“The point is that it takes so little to be happy that I wonder why we fail at it so miserably,” she said.

“I’m sorry you feel that way,” he said.

The same answers for everything.  He stood and undid his belt, unzipped his pants and stepped out of them. Once she had loved the long leanness of his thighs. Now, she turned away and sighed. His hand on her shoulder was a surprise, and not only because it was unexpected. It was heavy with sadness.

“What?” she said.

“Why do you always think the worst of me?”

It was such a sincere question, and she had no answer for him. She remembered her Aunt Rachel saying that she knew her husband did not love her anymore when he started to complain about her cooking. Nothing tasted right to him. Everything had either too much salt or not enough salt. Or the meat was too dry, and the rice too wet. Kaye had been stunned at the nuance of her aunt’s observation. But her aunt and uncle stayed together; her aunt always laboring in the kitchen, believing that if her cooking improved, her husband would love her again.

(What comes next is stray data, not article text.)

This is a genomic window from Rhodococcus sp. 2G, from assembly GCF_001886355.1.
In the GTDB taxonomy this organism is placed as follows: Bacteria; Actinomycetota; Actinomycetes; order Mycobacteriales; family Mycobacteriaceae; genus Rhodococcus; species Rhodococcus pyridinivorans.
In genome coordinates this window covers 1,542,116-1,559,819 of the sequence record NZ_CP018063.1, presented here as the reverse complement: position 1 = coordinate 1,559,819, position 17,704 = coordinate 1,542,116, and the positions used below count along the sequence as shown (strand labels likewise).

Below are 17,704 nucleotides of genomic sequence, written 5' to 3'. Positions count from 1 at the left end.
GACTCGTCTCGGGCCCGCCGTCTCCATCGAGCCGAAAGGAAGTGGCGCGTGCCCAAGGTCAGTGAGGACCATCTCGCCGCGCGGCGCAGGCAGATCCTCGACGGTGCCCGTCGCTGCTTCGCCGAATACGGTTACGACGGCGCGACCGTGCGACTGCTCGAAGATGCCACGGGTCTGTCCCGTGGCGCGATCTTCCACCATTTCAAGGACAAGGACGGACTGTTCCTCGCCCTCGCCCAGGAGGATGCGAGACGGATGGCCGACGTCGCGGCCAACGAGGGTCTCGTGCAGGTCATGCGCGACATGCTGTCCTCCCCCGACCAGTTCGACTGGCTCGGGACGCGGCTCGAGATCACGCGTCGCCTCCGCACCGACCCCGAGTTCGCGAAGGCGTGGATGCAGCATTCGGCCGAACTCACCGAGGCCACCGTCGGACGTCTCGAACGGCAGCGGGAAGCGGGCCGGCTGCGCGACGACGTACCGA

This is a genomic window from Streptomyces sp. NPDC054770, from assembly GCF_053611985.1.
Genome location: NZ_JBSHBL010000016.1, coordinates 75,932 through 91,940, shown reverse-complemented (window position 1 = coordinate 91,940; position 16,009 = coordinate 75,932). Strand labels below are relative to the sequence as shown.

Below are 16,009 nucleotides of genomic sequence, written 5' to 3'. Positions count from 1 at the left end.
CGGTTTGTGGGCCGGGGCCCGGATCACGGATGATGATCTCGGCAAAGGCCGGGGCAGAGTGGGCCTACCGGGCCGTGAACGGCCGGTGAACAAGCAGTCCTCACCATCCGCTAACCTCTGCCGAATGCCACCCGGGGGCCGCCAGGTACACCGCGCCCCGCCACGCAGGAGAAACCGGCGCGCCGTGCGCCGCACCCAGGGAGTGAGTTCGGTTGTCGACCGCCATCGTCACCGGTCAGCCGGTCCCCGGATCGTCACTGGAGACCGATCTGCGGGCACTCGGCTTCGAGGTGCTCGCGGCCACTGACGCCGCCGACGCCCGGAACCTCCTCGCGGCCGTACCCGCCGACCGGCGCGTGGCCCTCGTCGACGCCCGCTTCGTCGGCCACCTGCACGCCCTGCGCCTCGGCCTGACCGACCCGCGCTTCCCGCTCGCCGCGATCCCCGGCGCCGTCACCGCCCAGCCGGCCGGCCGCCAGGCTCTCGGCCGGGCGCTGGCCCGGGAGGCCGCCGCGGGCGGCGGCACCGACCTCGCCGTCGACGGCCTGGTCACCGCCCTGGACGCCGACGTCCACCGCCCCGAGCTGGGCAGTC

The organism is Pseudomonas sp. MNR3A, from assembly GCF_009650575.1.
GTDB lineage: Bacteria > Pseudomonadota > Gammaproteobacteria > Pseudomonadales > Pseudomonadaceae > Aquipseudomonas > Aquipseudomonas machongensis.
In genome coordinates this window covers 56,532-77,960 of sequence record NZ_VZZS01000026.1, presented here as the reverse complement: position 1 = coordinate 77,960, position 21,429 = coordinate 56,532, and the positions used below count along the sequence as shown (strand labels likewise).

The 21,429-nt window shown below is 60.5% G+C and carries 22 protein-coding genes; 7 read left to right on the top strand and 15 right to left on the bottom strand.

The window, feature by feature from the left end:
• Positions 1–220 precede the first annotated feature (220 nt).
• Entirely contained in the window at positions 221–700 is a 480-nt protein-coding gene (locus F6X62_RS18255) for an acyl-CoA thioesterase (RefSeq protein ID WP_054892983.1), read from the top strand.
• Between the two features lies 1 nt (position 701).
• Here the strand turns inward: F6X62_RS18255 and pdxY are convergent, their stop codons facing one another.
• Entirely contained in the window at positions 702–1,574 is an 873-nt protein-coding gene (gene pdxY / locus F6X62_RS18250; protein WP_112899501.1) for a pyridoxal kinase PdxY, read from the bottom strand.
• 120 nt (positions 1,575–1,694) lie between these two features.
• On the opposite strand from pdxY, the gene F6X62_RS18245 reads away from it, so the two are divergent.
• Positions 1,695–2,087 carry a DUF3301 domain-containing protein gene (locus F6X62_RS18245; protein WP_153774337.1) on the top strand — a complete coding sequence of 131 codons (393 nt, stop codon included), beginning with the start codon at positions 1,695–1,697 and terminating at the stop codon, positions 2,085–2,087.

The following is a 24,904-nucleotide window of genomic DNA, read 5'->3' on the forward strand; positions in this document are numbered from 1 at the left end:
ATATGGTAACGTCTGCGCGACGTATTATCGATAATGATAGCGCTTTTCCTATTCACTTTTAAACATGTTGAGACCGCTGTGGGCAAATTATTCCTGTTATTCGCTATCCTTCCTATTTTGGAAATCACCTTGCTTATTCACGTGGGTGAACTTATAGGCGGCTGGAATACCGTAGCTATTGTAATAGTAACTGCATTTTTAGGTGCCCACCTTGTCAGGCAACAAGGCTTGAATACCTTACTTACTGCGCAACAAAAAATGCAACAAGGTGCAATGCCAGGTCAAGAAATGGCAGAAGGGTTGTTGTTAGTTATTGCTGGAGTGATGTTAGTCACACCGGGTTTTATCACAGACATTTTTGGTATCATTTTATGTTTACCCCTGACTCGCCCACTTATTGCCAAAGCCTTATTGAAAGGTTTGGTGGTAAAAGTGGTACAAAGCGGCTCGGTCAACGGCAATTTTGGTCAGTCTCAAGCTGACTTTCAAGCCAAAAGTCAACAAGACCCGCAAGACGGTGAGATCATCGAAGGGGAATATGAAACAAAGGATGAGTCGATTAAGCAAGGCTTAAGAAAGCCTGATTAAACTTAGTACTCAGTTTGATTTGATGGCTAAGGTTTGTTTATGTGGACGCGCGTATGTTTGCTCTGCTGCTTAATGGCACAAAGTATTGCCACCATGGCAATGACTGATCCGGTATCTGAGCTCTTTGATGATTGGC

“Kaye?”

She patted his hand, and he moved toward her, taking her in his arms. Once she had savored his touch, hungered for it when a day passed without him. She rested her head on his shoulder and tried to relax as his hand reached under her nightgown. It had been weeks, maybe months, since they had made love. It was almost as if she wished she felt shy instead of tense. But she was tense. His touch seemed invasive, and her face burned with the shame of that truth. And still she allowed it because not to might have invited some dialogue and the idea of talking was unbearable to her right now. They would have talked in circles. Circumlocution. SAT word. When she had tested Ruby on her SAT words, Kaye played a game with herself, grouping words that applied to her marriage and to George. Circumlocution, evasion. Saturnine, sanctimonious, punctilious, illusory. So many words. Charlie used to make up the definitions when she tested him. He never studied. He would repeat the word after she said it as though he were a contestant in a spelling bee. “Bucolic. Let’s see. Bucolic. An alcoholic who has made progress.”  She always laughed, which only encouraged him. Words drifted through her thoughts now, arable, askance, avuncular, atavistic, arcane  . . . George’s heavy breaths grew deeper and shorter as he moved inside her, and she rested her hands on his damp back. Braggart, blithely, cloying, cogent . . .

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July 22, 2009 - Posted by | marriage, motherhood, Sinner's Guide to Confession, women's friendship